• Concern: Don't want to re-write code/architecture

What do you do?

You could tell them that their approach is wrong; but this will likely put them on the defensive. And that is not a good place for a constructive dialog! Instead, start by looking at their concern. If you cannot deduce it (and even if you can), you can always just ask. In this case, I'm pretty sure they are afraid they will lose time re-working the architecture if they don't get it right up-front. In other words, they want to be efficient. Or, perhaps they are concerned it will take too long to make changes to their code if they get the architecture wrong. In either case, they are concerned that the efficiency of development is not be compromised.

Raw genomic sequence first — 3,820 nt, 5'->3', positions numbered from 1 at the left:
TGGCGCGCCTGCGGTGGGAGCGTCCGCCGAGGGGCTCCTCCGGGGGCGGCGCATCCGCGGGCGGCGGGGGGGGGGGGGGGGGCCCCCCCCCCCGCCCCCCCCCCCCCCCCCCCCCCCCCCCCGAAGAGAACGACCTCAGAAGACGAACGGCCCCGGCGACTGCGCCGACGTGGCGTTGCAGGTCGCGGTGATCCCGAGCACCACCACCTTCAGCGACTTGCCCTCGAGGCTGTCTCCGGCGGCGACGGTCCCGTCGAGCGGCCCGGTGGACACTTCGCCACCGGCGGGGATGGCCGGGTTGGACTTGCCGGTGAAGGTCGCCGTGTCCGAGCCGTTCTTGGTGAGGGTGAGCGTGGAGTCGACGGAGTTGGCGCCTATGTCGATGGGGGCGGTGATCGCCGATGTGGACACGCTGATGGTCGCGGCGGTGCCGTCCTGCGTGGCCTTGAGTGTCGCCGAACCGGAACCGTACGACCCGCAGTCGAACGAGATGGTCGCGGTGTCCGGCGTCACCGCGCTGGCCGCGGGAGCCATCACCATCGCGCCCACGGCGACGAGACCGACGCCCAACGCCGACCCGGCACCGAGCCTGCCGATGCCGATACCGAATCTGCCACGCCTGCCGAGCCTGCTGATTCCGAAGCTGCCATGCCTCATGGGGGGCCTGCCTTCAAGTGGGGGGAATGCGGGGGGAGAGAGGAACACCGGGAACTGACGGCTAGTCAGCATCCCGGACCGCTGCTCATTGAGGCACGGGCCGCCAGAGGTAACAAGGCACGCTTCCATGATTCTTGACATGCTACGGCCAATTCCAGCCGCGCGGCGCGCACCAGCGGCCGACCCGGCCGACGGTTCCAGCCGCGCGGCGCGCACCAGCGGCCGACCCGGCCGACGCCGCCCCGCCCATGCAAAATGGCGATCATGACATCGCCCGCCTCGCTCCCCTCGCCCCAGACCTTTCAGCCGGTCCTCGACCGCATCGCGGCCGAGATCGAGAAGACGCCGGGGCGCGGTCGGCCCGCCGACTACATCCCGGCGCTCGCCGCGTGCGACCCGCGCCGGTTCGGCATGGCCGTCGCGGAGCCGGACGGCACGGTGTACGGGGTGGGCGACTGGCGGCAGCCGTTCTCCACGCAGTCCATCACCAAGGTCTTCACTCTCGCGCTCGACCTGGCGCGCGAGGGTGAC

Well, I am concerned about this, too! I can agree with them. But I have a completely different solution.

The question is "why do I have a different solution?" The answer is because I am operating from a different set of beliefs. And these different beliefs result in a different set of practices that address the same concern.

Beliefs lead to practices

Discussing beliefs can be difficult because people often don't challenge them. Rather, they just assume they are true or act as if they are. Trying to change someone's beliefs directly is often difficult because it feels like an attack on them personally.

Working from the two principles I mentioned at the start of this blog, if I can get them to learn something that throws their belief into question for themselves, they may change their beliefs on their own... and thereby change their practices.

It works. But first, you have to understand what those beliefs are. And that is hard.

Discern the belief system